Conservation status: ENDANGERED
Common name: Green Peafowl
Scientific name: Pavo muticus
Diet: Fruits, Insects, Reptiles, Frogs, and Rodents
Length: 1.8 m –3 m (Adult: Male), 1 m –1.1 m (Adult: Female)
Weight: 3.8 kg – 5 kg (Adult: Male), 1 kg – 1.2 kg (Adult: Female)
The green peafowl is a species of peafowl that is found in the tropical forests of Southeast Asia. Unlike many other peafowl species(including the related Indian peafowl), the two sexes of this species have a similar appearance. That is, the peahen looks just as flamboyant as the peacock.
The neck and breast feathers of both sexes are iridescent green and resemble scales. Both sexes also have long upper tail coverts that cover the actual tail underneath. In the male, this extends up to two meters and is decorated with eyespots or ocelli while in the female the coverts are green and much shorter, just covering the tail.
Green peafowls are large forest birds that spend time on or near the ground in tall grasses and sedges. Ticks and termites, flower petals, buds leaves, and berries are favorite foods of adult peafowl.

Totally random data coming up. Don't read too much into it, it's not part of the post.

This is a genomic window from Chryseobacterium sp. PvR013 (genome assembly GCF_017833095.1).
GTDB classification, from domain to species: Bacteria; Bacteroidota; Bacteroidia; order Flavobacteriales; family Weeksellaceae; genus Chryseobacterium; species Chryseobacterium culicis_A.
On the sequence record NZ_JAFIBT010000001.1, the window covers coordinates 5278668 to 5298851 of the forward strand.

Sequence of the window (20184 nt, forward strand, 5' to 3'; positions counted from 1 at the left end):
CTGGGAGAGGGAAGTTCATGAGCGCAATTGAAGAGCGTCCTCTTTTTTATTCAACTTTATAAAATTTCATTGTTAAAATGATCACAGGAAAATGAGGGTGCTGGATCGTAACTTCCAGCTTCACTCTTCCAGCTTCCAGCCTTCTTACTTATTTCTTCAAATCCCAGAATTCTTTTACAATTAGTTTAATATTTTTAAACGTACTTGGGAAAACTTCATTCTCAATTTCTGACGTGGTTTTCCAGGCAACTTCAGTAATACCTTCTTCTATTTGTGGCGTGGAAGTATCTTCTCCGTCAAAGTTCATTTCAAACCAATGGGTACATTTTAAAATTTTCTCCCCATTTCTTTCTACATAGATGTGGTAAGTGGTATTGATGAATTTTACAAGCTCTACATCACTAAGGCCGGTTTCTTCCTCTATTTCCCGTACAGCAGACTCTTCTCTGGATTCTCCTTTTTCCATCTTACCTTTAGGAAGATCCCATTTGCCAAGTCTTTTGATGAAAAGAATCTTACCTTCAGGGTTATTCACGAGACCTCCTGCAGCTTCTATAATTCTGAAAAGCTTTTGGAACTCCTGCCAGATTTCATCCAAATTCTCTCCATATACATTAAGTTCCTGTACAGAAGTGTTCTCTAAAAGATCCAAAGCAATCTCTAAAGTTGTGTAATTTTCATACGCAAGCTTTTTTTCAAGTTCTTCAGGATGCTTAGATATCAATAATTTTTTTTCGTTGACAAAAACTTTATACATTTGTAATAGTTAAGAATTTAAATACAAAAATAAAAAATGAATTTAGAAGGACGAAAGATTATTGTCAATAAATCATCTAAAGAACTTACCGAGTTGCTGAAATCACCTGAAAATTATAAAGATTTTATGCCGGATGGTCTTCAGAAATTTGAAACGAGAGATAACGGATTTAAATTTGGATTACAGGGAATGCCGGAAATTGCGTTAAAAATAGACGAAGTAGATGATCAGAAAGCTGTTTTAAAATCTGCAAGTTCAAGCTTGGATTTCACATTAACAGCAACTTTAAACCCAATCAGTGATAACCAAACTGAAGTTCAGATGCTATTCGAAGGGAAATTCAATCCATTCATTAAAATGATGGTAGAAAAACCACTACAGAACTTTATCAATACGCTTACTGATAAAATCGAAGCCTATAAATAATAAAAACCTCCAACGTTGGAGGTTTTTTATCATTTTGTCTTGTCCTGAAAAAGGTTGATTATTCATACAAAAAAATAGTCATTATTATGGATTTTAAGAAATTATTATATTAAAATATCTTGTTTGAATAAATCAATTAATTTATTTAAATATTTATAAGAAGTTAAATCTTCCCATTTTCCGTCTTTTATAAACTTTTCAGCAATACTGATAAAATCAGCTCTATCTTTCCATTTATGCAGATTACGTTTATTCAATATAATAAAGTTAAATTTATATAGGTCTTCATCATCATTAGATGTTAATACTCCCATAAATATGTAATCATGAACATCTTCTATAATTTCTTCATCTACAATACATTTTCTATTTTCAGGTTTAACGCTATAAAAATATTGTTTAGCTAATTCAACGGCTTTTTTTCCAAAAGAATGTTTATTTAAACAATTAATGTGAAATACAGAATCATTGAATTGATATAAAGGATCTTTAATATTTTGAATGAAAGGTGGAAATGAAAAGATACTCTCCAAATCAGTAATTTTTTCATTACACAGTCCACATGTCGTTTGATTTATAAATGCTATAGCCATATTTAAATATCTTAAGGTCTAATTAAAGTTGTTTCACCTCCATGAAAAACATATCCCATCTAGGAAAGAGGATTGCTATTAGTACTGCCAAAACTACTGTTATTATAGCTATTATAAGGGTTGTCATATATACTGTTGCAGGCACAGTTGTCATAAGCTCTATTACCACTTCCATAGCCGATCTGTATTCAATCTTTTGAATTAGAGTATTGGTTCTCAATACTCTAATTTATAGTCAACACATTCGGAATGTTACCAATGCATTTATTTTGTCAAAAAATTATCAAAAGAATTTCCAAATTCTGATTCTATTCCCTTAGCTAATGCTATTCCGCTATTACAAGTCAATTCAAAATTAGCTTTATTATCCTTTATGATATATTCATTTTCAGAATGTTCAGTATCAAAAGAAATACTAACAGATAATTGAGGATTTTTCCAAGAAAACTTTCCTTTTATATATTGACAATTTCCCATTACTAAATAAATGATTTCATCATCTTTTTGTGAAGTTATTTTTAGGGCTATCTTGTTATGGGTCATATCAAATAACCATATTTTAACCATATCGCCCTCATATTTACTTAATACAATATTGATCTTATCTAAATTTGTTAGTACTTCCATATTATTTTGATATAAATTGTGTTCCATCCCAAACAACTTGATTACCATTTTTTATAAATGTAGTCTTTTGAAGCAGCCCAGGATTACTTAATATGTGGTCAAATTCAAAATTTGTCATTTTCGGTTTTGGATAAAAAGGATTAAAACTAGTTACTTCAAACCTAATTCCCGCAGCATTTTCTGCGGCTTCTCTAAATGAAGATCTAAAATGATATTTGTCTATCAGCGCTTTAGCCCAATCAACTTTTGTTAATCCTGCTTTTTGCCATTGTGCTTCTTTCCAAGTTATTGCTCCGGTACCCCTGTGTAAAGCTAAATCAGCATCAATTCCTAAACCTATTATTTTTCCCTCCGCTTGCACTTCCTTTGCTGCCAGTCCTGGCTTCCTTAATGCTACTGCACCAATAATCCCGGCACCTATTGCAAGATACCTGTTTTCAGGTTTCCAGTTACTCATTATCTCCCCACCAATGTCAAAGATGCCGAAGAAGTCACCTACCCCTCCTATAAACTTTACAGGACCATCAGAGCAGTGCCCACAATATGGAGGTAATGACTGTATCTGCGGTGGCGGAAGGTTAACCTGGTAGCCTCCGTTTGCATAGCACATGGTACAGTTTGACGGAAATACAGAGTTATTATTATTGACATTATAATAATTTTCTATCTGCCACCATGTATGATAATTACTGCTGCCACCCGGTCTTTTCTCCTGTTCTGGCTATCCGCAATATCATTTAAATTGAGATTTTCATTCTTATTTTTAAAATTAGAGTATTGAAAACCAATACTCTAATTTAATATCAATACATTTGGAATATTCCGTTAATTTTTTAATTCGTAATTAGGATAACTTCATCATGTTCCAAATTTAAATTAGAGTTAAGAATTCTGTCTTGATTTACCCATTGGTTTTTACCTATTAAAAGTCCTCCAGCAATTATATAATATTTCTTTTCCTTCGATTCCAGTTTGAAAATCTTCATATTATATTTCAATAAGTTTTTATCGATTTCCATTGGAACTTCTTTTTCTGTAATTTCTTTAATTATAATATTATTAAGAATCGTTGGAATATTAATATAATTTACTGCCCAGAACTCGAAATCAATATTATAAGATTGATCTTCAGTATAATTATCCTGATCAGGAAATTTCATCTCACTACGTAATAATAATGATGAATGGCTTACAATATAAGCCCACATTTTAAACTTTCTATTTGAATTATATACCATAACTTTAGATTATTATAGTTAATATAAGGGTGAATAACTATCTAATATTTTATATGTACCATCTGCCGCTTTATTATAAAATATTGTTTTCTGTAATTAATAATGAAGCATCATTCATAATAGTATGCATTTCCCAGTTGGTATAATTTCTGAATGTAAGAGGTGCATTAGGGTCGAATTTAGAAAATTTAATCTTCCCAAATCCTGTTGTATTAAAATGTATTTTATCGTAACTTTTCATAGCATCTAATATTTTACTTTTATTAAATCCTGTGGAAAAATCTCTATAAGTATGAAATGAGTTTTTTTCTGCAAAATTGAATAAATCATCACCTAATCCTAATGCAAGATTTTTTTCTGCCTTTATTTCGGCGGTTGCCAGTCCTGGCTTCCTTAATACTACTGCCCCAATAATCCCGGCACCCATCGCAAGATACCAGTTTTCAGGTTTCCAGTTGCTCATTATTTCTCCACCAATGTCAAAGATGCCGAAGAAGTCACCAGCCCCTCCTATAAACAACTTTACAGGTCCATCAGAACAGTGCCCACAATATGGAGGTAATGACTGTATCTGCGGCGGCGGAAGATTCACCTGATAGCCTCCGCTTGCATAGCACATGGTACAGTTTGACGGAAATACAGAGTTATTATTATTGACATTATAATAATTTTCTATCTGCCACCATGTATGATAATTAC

Due to hunting, habitat loss, and poaching, however, the green peafowl is considered to be endangered. The world population has declined rapidly and the species no longer cover a wide area of distribution. The last strongholds for the species are in protected areas such as Huai Kha Khaeng Wildlife Sanctuary in Thailand, Cat Tien National Park in Vietnam and Baluran National Park, and Ujung Kulon National Park in Java, Indonesia.
To restore them to their previously abundant state, we have to pay more attention to the biodiversity within our environment and be aware of the consequences of our everyday actions.
- BirdLife International (2013). “Pavo muticus“. IUCN Red List of Threatened Species. Version 2013.2. International Union for Conservation of Nature. Retrieved 26 November 2013.
- Threatened birds of Asia: the BirdLife International Red Data Book (Report). Cambridge, UK: BirdLife International. 2006. pp. 1052–1087.